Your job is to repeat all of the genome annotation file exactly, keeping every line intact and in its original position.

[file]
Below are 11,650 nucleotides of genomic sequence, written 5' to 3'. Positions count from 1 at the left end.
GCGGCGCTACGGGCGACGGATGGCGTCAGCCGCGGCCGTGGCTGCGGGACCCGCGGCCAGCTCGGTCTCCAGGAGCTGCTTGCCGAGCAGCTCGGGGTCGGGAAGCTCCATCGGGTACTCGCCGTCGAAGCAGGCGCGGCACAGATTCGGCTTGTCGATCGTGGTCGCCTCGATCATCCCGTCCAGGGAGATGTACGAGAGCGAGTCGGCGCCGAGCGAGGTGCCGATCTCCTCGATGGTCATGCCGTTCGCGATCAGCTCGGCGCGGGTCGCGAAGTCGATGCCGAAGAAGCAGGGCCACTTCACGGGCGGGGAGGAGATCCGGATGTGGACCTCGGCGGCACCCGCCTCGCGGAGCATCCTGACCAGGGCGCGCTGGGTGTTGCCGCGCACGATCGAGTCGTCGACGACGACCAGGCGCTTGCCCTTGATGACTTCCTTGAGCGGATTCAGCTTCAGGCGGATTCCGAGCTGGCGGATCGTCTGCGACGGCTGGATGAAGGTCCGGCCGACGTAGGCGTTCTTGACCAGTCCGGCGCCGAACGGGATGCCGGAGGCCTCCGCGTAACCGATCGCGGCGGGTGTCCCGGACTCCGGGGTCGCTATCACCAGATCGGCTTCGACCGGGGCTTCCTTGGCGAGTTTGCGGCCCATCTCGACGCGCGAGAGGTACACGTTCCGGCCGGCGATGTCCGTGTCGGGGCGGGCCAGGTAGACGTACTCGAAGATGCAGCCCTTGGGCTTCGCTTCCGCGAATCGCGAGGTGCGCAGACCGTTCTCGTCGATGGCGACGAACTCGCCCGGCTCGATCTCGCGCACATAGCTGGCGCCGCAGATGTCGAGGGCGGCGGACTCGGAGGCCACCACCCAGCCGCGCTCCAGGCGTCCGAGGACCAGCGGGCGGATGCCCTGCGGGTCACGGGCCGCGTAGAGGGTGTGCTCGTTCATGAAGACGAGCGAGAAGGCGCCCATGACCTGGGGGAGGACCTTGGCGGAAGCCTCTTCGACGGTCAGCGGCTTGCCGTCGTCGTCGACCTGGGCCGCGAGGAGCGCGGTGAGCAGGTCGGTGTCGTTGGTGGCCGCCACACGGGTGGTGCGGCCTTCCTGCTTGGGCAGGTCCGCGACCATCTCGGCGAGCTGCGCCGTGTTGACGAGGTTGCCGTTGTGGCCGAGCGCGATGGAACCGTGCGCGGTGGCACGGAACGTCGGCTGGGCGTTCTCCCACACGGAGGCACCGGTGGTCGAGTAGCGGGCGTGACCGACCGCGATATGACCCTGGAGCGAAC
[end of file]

Below are 11,650 nucleotides of genomic sequence, written 5' to 3'. Positions count from 1 at the left end.
GCGGCGCTACGGGCGACGGATGGCGTCAGCCGCGGCCGTGGCTGCGGGACCCGCGGCCAGCTCGGTCTCCAGGAGCTGCTTGCCGAGCAGCTCGGGGTCGGGAAGCTCCATCGGGTACTCGCCGTCGAAGCAGGCGCGGCACAGATTCGGCTTGTCGATCGTGGTCGCCTCGATCATCCCGTCCAGGGAGATGTACGAGAGCGAGTCGGCGCCGAGCGAGGTGCCGATCTCCTCGATGGTCATGCCGTTCGCGATCAGCTCGGCGCGGGTCGCGAAGTCGATGCCGAAGAAGCAGGGCCACTTCACGGGCGGGGAGGAGATCCGGATGTGGACCTCGGCGGCACCCGCCTCGCGGAGCATCCTGACCAGGGCGCGCTGGGTGTTGCCGCGCACGATCGAGTCGTCGACGACGACCAGGCGCTTGCCCTTGATGACTTCCTTGAGCGGATTCAGCTTCAGGCGGATTCCGAGCTGGCGGATCGTCTGCGACGGCTGGATGAAGGTCCGGCCGACGTAGGCGTTCTTGACCAGTCCGGCGCCGAACGGGATGCCGGAGGCCTCCGCGTAACCGATCGCGGCGGGTGTCCCGGACTCCGGGGTCGCTATCACCAGATCGGCTTCGACCGGGGCTTCCTTGGCGAGTTTGCGGCCCATCTCGACGCGCGAGAGGTACACGTTCCGGCCGGCGATGTCCGTGTCGGGGCGGGCCAGGTAGACGTACTCGAAGATGCAGCCCTTGGGCTTCGCTTCCGCGAATCGCGAGGTGCGCAGACCGTTCTCGTCGATGGCGACGAACTCGCCCGGCTCGATCTCGCGCACATAGCTGGCGCCGCAGATGTCGAGGGCGGCGGACTCGGAGGCCACCACCCAGCCGCGCTCCAGGCGTCCGAGGACCAGCGGGCGGATGCCCTGCGGGTCACGGGCCGCGTAGAGGGTGTGCTCGTTCATGAAGACGAGCGAGAAGGCGCCCATGACCTGGGGGAGGACCTTGGCGGAAGCCTCTTCGACGGTCAGCGGCTTGCCGTCGTCGTCGACCTGGGCCGCGAGGAGCGCGGTGAGCAGGTCGGTGTCGTTGGTGGCCGCCACACGGGTGGTGCGGCCTTCCTGCTTGGGCAGGTCCGCGACCATCTCGGCGAGCTGCGCCGTGTTGACGAGGTTGCCGTTGTGGCCGAGCGCGATGGAACCGTGCGCGGTGGCACGGAACGTCGGCTGGGCGTTCTCCCACACGGAGGCACCGGTGGTCGAGTAGCGGGCGTGACCGACCGCGATATGACCCTGGAGCGAAC